Monday, February 23, 2009


The Forgotten Aspects of Lent

(Adapted from the Introduction to Pilgrim Road.)
Originally Lent was a period during which the catechumens (candidates for Christian initiation) prepared for their Baptism, which would take place at the Easter vigil. Before long, however, all Christians began observing Lent as the Church's official season of preparation for Easter. It was a forty-day period characterized by prayer, introspection, almsgiving, self-denial and the exercise of virtue.

Unfortunately, during the middle ages, as popular Christian spirituality began to emphasize the sufferings of Christ, the rich variety of Lenten practices was reduced to the single dimension of penitence: fasting, abstinence from meat, and “giving up” certain things. Even though recent scriptural theology and liturgical reforms have helped restore many of the forgotten aspects of Lent, many Christians still see the season almost entirely in terms of the narrower, single-dimensional view.

Benedict of Nursia on Lent

Saint Benedict's Rule for Monks, written in the Sixth Century, which still provides us Benedictines with wise guidance for living, has a lot to offer to Christian lay people as well. Benedict's perspective on Lent, then, dates from an era when the observance of Lent was still marked by a rich variety of purposes and practices. Chapter 49, "On the Manner of Keeping Lent," is worth quoting in full:

The life of a monk ought to be a continuous Lent. Since few, however, have the strength for this, we urge the entire community during these days of Lent to keep its manner of life most pure and to wash away in this holy season the negligences of other times. This we can do in a fitting manner by refusing to indulge evil habits and by devoting ourselves to prayer with tears, to reading, to compunction of heart and self-denial. During these days, therefore, we will add to the usual measure of our service something by way of private prayer and abstinence from food or drink, so that each of us will have something above the assigned measure to offer God of his own will with the joy of the Holy Spirit. In other words, let each one deny himself some food, drink, sleep, needless talking and idle jesting, and look forward to holy Easter with joy and spiritual longing.
Everyone should, however make known to the abbot what he intends to do, since it ought to be done with his prayer and approval. Whatever is undertaken without the permission of the spiritual father will be reckoned as presumption and vainglory, not deserving a reward. Therefore, everything must be done with the abbot's approval.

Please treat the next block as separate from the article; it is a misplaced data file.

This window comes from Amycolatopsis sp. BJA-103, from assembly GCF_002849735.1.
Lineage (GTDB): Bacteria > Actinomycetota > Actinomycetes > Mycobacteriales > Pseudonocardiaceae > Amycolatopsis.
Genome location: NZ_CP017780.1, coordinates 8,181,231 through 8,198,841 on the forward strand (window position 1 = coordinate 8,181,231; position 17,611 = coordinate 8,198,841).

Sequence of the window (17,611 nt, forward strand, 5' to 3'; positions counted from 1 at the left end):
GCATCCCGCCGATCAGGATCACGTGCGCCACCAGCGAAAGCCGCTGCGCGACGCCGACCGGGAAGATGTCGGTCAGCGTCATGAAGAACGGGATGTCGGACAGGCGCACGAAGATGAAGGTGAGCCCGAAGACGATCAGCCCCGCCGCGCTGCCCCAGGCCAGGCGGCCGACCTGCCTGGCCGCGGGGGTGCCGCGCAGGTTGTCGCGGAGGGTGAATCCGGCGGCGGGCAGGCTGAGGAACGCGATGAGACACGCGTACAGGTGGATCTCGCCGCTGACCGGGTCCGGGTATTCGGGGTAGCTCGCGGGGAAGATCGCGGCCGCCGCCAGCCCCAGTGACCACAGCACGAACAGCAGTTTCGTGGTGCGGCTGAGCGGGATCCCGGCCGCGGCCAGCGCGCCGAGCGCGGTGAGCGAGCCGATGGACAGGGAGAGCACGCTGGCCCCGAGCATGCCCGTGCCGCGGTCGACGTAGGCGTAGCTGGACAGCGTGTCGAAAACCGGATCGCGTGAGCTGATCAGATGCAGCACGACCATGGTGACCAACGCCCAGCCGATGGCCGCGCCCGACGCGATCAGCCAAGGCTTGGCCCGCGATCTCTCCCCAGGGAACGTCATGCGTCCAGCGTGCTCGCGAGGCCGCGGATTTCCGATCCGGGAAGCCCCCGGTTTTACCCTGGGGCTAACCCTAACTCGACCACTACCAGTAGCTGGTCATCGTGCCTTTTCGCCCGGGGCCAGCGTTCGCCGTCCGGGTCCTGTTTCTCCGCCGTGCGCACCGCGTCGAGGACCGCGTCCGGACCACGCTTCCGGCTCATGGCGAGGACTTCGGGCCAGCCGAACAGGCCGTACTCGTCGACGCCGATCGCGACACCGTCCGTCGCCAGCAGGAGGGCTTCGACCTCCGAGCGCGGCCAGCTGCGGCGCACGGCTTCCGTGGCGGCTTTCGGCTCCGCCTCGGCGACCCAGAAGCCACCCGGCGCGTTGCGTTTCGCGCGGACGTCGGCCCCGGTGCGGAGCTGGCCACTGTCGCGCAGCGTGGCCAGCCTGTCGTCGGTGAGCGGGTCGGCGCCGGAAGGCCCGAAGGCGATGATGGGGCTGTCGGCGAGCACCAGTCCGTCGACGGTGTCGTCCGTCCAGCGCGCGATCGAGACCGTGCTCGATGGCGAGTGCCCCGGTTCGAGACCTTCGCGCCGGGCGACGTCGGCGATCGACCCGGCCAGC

-- Chapter 49, "On the Manner of Keeping Lent," RB 1980: The Rule of Benedict, edited by Timothy Fry, ( Collegeville MN, Liturgical Press, 1981) p. 172
Benedict's treatment of the holy season reflects the sixth century's notion that Lent is an opportunity to "add to the usual measure of our service," not just by bodily mortification, but by drawing closer to God in prayer, by trying to root out bad habits, and by practicing virtues. In the Chapter "On the Daily Manual Labor," he directs that during Lent each monk be given a book to read, and that more time be allotted for reading. Benedict's attitude and approach toward Lent reach back to the days of the catechumens who would "look forward to holy Easter with joy and spiritual longing." It is significant that the only two times the word gaudium, "joy," appears in this sober Latin document are in this chapter on Lent, where it refers to the anticipated joy of our goal, "holy Easter."

Other Lenten Helps from Benedict

Besides reflecting the sixth century theology of Lent, Chapter 49 also reveals some general characteristics of Benedict's Rule which might be helpful for any Christian to keep in mind. First, there is the primacy that he always gives to interior attitude and disposition over mere externals: his Lent is marked more by inner transformation than by outward observances.
Second, we see here an instance of his well-known sense of moderation: the abbot is to make sure that the monks do not go to extremes in their Lenten observance.
Third, the Rule repeatedly challenges the monks to deal honestly and humbly with their own imperfections, and so during Lent they are to “wash away the negligences of other times."
Last, there is Benedict's emphasis on community: Lenten penance in the monastery is a communal exercise, to be celebrated by “the whole community;” no individual may engage in any "private" Lenten practice without the abbot's command.

When Benedict says that “the life of a monk ought to be a continuous Lent,” he is offering an insight that is useful for any Christian: whatever we do in Lent (including prayer, holy reading, and acts of charity) is really what we ought to be doing during the rest of the year as well. Thus the lessons drawn from our Lenten pilgrimage should be helpful any time of the year.

In this blog, and on my own Lenten Pilgrimage, I will use Benedict's balanced and positive approach to Lent, hoping that it will help me and all of us to arrive at the Paschal feast ready to celebrate with the fullness of Easter joy.
Saint Benedict's Lent "is marked more by inner transformation than by outward observances." Does this approach to Lent make sense to you for your own Lenten pilgrimage? What role do those "outward observances" play in your Lent?

1 comment:

  1. By the way, I have to admit that it took me some time to get comfortable with the idea that there could be more to Lent than simply penance and mortification. I felt as if I were trying to wriggle out from under the hardships of the season. Perhaps Benedict with his calm moderation and his emphasis on interior transformation and community would make a good choice for "patron saint of Lent?"